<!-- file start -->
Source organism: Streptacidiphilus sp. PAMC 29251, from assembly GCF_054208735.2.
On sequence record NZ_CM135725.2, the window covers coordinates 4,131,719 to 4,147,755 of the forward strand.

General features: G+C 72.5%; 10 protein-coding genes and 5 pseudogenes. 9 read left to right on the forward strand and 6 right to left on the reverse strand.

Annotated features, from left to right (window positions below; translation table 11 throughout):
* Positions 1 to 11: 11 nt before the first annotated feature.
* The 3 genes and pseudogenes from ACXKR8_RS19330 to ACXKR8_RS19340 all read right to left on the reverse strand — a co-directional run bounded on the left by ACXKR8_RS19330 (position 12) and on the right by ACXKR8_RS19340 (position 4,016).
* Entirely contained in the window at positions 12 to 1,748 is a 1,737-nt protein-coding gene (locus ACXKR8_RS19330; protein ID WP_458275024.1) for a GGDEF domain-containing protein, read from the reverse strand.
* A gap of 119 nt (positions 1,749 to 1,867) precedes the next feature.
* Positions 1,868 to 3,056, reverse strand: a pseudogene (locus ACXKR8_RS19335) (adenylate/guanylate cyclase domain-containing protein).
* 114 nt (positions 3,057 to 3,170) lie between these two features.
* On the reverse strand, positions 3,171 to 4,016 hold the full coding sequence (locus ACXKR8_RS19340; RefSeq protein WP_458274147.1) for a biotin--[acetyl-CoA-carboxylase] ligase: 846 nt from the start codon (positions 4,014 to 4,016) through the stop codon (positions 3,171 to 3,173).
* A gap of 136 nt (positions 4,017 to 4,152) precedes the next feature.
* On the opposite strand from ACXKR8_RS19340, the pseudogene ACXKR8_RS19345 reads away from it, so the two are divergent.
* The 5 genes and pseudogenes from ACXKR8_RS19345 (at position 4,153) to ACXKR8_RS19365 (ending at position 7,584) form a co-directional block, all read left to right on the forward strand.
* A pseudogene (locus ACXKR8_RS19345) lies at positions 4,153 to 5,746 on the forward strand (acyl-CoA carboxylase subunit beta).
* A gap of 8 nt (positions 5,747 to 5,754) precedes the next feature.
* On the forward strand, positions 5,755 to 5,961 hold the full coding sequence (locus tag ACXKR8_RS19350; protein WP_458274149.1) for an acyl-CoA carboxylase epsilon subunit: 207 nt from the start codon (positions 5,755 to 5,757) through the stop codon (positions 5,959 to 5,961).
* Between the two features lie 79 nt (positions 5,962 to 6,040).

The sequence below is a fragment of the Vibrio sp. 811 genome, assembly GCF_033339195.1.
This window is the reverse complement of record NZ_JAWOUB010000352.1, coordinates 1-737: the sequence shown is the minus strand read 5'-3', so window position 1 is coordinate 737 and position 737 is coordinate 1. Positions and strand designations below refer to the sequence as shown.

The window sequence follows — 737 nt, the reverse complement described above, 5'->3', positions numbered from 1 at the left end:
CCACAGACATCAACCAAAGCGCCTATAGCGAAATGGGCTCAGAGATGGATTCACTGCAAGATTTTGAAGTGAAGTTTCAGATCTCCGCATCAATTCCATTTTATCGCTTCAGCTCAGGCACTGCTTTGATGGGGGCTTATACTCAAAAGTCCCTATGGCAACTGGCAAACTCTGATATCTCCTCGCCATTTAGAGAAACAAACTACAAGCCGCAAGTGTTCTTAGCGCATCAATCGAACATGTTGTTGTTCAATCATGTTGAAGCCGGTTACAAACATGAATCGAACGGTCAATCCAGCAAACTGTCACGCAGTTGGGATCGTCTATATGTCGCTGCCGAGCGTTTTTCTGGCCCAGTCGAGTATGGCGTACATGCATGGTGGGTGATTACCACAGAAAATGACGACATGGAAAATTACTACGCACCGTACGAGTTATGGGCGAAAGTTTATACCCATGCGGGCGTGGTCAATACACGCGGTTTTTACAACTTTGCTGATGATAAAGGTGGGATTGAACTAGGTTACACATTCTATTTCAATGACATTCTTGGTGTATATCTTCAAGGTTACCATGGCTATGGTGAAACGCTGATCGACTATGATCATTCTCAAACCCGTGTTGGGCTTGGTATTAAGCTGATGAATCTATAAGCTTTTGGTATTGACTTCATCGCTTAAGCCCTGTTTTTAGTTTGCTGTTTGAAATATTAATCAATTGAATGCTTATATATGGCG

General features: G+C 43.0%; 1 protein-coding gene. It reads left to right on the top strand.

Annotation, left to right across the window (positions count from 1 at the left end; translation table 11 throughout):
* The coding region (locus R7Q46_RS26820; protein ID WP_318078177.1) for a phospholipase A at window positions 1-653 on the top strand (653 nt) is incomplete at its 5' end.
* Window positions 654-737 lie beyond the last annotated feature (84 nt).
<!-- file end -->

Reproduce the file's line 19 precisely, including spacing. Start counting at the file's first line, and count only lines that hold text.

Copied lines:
The sequence below is a fragment of the Vibrio sp. 811 genome, assembly GCF_033339195.1.